Let us consider the desk of a music teacher. It’s a mess. Scraps of paper. Bits of old instruments. Manuscripts. Old tour programmes. Scrunched up notepad. Yesterday’s lunch remains. A half drunk cup of coffee. A lunky gonk. Some chewed pencils.
A Music teacher’s desk is the desk of a creative mind. It’s a buzz, a whirl, managed maelstrom. But put that same teacher in front of the school orchestra, and somehow magic can happen.
Imagine John Lennon’s mind, Mozart’s, Steve Jobs’.
Imagine what they must have been like to live with. Read Walter Isaacson’s authorised bio of Jobs and you don’t need to imagine anything – he was a pain in the proverbial. Maddening at times, brilliant at others.
Yet he looked at things millions had looked at before and saw how to think different. Looked what he created. Not once, but twice at Apple, and also at Pixar. The Mac would have been enough for most people. But the out of nowhere he releases the iPod, 1000 songs in your pocket and single handedly saves the entire music industry.
What right did a computer company have in making music playing machines? And before you think “agh, but he controlled creative content, he did not set it free”, he actually did the complete opposite. He set us all free to buy creative content, for $1.29 or $2.19 from iTunes, because he knew that creating a new way to release the content did not mean no one pays for it.
It was FREE in terms of freely available (we can all, now on a whim, download any song to our device in seconds, which was just not possible a few years earlier or when you or I were growing up), but not free in terms of payment.
It was an elegant technological solution to a massive problem (something all startups should look to emulate). He set the content free, and billions of downloads and dollars followed.
Not finished there, Jobs then created the iphone in 2007 and ipad in 2010. What was he doing with phones? Thanks to Jobs, my phone is now my camera, my notepad and my diary. And a hundred other things.
Tablets had been a disaster for Microsoft in the 1980s. Yet whoosh – a mass of new creative content results in apps and the App Store. A whole new industry was created from thin air. And it revolutionised how we consume content. Much of it is (yes literally) free to consume.
Creatives can be a pain to work with, but without them.. you just get more of the same. If you want routine, order, then have control and carry on as before. If you want to create, set it free. Let others co-create, collaborate and fly.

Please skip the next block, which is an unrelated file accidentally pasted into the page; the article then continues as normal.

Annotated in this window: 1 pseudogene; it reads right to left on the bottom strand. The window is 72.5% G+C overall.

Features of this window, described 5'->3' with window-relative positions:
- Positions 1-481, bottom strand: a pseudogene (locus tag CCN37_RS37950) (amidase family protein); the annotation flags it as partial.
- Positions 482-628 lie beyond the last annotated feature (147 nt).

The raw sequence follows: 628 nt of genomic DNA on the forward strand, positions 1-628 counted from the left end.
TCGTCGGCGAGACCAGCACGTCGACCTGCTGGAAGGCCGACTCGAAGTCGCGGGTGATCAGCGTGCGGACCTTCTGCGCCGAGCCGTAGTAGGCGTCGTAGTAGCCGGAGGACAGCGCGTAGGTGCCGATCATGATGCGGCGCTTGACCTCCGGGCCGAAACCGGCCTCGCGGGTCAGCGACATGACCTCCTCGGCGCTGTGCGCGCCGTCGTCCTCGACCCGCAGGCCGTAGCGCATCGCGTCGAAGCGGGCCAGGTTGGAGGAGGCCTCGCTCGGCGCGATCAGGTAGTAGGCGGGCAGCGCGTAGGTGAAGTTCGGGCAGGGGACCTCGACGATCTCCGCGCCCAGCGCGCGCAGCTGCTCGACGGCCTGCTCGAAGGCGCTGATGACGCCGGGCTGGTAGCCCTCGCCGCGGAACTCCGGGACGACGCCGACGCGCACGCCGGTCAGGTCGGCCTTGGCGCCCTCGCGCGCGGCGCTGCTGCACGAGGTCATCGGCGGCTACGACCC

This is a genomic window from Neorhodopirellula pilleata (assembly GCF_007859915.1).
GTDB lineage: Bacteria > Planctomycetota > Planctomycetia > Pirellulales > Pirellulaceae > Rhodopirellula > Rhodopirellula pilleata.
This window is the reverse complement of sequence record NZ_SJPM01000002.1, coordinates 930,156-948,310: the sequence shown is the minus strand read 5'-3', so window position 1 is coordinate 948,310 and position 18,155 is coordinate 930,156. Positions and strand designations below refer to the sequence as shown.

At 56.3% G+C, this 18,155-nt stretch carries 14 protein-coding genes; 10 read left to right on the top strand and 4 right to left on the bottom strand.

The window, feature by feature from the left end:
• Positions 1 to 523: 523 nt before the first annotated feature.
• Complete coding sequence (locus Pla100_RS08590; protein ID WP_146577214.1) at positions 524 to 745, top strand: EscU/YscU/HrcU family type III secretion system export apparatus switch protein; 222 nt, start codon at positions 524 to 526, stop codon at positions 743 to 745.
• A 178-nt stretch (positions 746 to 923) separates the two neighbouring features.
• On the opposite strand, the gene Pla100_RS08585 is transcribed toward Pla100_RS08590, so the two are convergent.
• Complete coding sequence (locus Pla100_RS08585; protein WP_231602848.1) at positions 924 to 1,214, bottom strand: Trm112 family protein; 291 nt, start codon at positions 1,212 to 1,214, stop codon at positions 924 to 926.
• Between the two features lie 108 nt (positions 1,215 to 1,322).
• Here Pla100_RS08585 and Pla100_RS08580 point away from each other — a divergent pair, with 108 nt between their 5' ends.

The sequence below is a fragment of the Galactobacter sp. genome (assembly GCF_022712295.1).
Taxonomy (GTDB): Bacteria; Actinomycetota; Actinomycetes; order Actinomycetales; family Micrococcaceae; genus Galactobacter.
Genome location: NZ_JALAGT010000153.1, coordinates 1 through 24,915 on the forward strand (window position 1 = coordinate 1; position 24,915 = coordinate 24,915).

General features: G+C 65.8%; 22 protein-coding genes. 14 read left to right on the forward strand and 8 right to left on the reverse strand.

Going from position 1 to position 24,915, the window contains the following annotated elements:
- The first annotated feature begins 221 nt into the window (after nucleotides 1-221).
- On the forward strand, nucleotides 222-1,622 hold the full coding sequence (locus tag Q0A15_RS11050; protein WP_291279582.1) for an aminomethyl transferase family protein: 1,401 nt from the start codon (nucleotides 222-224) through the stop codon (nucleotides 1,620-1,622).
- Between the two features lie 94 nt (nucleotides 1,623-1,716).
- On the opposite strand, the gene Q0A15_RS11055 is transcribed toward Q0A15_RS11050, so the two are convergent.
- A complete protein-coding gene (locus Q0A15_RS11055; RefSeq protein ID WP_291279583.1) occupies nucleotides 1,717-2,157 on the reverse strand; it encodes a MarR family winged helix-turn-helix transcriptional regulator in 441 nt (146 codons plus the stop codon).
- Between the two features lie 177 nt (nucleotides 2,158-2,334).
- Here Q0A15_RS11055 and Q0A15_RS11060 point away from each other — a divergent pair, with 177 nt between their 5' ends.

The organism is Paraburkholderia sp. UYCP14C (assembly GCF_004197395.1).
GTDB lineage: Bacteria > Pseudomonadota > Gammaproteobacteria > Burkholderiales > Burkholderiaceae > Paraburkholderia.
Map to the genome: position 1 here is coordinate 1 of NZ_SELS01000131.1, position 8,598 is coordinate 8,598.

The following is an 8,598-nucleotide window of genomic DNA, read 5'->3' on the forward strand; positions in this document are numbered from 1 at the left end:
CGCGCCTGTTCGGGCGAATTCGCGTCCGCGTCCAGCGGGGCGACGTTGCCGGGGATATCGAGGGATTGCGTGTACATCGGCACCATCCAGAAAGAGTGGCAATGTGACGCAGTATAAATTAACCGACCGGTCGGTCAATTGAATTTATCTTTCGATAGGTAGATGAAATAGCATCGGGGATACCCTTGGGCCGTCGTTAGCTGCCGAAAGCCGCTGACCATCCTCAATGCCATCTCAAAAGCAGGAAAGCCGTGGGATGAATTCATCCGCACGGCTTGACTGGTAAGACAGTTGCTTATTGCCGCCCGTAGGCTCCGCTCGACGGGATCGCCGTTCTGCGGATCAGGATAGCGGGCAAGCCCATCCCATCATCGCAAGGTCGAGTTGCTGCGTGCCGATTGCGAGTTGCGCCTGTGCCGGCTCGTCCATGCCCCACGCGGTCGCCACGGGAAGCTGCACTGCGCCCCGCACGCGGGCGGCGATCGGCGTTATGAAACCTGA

I was the economics teacher. I was ordered. I was on time. I got good results. I dotted the i’s and crossed the t’s, and it worked.
When I went into business, thank goodness I did not do it alone. I met a crazy Steve Jobs’ type on the UWA MBA and it was his idea to set up the world’s first map-based property search web site, aussiehome.com, right here in Perth, way back in 1999. Nick was (and still is) a crazy guy, part genius, part brilliant, part rude, blunt…. We were ying and yang, it worked.
To think the new, means not saying ‘cos we’ve always done it that way’. When we ran aussiehome, we banned this saying. People learnt quite quickly that ‘but we’ve always done it that way’ was NEVER the answer, to ANY question. EVER!
We had ideas some mornings that went live that afternoon. I have since worked in other environments and the simple act of changing one web page was so controlled that nothing happened … for years.
Whatsapp, Snapchat… have little revenues, yet have been set free and are now each worth billions. They have 500m and 150m active monthly users respectively by setting their content free. YouTube, Facebook, Google, Twitter, Linkedin… have all been set up with free content, available to all, everywhere. That does not mean they do not earn money – Facebook earned $18bn in revenue last year, $3.5bn profit. Google revenue $74bn, $5bn net profit & 57,000 employees.
All are pioneering new 21st century biz models.
So, come on everyone, let’s free our better creative internal angels.
Start a blog. Learn to tweet. Take up a musical instrument. Write a book.
You’ll never feel as free as when you are feeling free and creative, doing things that are new and exciting, pushing the envelope.
Oh, and by the way, please feel free to tweet this content for free… 🙂
Photo credit: What we talk about messy desks blog